Israeli Prime Minister Benjamin Netanyanu is, once again, battling for his political life and personal freedom. Thousands of protesters calling for him to resign have continued to mount protests outside his official residence in Jerusalem. They demand he step down while he is on trial for corruption, fraud and influence peddling. As his ongoing trial is expected to carry on until mid-2022, he is absolutely determined to remain in office, as this provides immunity from arrest although not complete immunity.
During Saturday’s demonstration he was dubbed, “Crime Minister”, and balloons adorned with the portraits of politicians smeared with dirt were flown over the gathering. The protesters represent multiple causes. Environmentalists condemn Israel’s failure to address global warming and climate change. Women demand improvements in education and the judiciary system.
The Black Flag Movement proclaimed,
“The economy is in free fall with about 1 million unemployed and a raging pandemic, and [Netanyahu] is busy dragging the country to another round of elections because his trial is more important that the state of Israel.”
The movement, founded in April, opposes the coalition deal between Netanyahu and Blue and White leader Benny Gantz, which Black Flag contends undermines Israeli democracy. Black Flag accuses the judiciary of illegally postponing Netanyahu’s trial calls on him to resign.
On Sunday, Israelis staged a strike at noon to protest widespread violence against women and the courts’ leniency towards abusers.
While a majority of Israelis breathed a sigh of relief when Netanyahu suspended his controversial plan to annex Israeli West Bank colonies and the rich agricultural region of the Jordan Valley, he has been slammed by settlers who belong to his political “base”. They accuse him of reneging on pledges made during the three recent, indecisive election campaigns. Their alienation weakens Netanyahu at a time he is already weak. His main problem is that he has been too long in the job of prime minister. Many Israelis are weary of him, his bluster and reliance on the right at the expense of everyone else.
Netanyahu and Gantz have sidestepped a fourth election for the time being by agreeing to extend until November 23 the deadline for adopting the 2020 budget. If they fail to reach a deal by then, the fragile government will have to dissolve and new elections will follow. This would be the worst possible scenario for Netanyahu since he would no longer have immunity and could be arrested.
Therefore, Israel continues to face domestic political uncertainty as well as the global uncertainties created by COVID-19. It has tightened its grip on Israel, which has surpassed 100,000 cases with 800 fatalities and is currently suffering 1,400 cases every 24 hours. To lower the number of cases to 400 a day, the country’s corona czar Roni Gamzu said would take at least 90 days.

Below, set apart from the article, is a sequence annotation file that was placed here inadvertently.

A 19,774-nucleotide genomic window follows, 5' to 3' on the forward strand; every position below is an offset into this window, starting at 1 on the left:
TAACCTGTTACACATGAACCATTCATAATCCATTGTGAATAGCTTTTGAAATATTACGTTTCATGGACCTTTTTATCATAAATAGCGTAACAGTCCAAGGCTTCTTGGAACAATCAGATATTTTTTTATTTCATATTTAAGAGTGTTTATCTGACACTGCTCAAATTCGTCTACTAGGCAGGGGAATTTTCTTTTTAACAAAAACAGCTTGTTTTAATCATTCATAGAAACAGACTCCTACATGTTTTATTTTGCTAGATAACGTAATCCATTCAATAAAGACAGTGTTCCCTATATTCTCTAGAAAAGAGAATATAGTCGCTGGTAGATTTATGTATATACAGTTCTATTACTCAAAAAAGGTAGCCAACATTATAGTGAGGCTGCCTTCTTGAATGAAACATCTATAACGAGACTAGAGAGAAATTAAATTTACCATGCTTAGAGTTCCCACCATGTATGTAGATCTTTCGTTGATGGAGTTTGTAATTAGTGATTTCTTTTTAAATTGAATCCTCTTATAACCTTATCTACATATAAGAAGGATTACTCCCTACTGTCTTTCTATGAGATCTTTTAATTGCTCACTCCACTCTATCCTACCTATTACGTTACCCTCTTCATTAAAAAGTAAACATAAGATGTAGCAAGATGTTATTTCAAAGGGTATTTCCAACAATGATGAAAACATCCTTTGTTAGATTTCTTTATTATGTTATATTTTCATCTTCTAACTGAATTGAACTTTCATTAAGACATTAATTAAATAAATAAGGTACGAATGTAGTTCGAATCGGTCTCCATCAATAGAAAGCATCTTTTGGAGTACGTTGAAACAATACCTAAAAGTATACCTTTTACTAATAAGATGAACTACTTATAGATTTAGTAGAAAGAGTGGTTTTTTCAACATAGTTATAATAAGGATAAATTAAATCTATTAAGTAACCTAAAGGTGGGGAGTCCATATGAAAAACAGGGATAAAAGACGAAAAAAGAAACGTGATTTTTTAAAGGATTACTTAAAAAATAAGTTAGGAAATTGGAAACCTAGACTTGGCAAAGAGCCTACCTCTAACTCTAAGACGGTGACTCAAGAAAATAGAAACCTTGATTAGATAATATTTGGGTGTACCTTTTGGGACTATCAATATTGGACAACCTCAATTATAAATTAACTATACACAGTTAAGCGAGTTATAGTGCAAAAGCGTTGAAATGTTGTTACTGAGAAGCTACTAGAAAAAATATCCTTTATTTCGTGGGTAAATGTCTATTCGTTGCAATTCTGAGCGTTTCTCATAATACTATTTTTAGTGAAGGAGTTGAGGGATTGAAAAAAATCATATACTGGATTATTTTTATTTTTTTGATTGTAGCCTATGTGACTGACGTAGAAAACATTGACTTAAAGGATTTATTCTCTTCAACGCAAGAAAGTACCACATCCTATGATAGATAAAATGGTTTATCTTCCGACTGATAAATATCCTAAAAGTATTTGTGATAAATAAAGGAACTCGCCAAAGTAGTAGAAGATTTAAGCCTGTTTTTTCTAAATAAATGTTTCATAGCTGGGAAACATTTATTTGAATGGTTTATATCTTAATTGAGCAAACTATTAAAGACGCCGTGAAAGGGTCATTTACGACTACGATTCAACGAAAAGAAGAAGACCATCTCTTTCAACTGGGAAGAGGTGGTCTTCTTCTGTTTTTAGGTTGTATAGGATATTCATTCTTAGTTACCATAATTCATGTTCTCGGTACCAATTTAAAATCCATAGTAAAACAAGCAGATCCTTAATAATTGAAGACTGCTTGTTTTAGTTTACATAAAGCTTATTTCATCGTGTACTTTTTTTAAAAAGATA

He warned that a trip by thousands of ultra-orthodox Hasidim to Ukraine to visit the tomb of a revered 19th century rabbi would force a fresh lockdown once they returned home. This would be extremely unpopular with Israelis who are desperate to return to “normal” life although their high covid infection rate is a result of the reopening of schools, restaurants, bars and other amenities. Fortunately for the government, which depends on the good will of the Hasidic community, Ukraine has banned the trip for Hasidic Jews from Israel and elsewhere.
Netanyahu remains plagued by besieged and blockaded Gaza, where militants continue to fly into southern Israel balloons bearing incendiary devices, which start blazes in summer dry locations. Bombing and shelling Gaza has not forced the balloonists to stop. Israel is threatening to slay leaders of Hamas, which rules Gaza, in retaliation.
Although many Israelis argue Netanyahu should negotiate peace, the Palestinian Authority has refused talks with him as he rejects the land-for-peace formula which could lead to the emergence of a Palestinian state alongside Israel. This is the last thing Netanyahu wants. He is fully committed to Greater Israel in all Palestine.
Netanyahu and the allied Trump administration have failed to curb Iran’s activities in Syria and Lebanon despite Washington’s “maximum pressure” campaign to use sanctions to counter Tehran’s regional reach. While Israel has urged the Trump administration to wage war on Iran, it has, so far, resisted this call. Frustrated Netanyahu seems to have ordered Israeli intelligence to sabotage Iran’s Nantaz nuclear plant and other sensitive sites.
Some commentators have predicted that under pressure from Netanyahu, Donald Trump could mount October surprise strikes on Iran in the expectation that, as a wartime leader, he would automatically be reelected. Like Netanyahu, Trump is desperate for a second term because the office of president provides immunity from prosecution for various crimes he may have committed before reaching the White House — and, perhaps, during his first term. However, in response, Iran could target US allies in the Gulf and cause a conflagration which would not boost Trump’s election prospects.
Netanyahu’s grip is weakening. A poll released last week showed his Likud would still have the largest number of seats in the Knesset if elections are held soon but the party would poll 29 seats instead of the 36 it holds now. Blue and White, headed by Gantz, would win only nine seats compared with the 33 it took during the last election in March. The Blue and White bloc, comprised of centrist and leftist parties which had formed as an alternative to the Likud, fractured as soon as Gantz decided to form a government with Netanyahu. Both men face a precarious few months while Israelis take to the streets in a summer of simmering discontent.
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Featured image is by Massoud Nayeri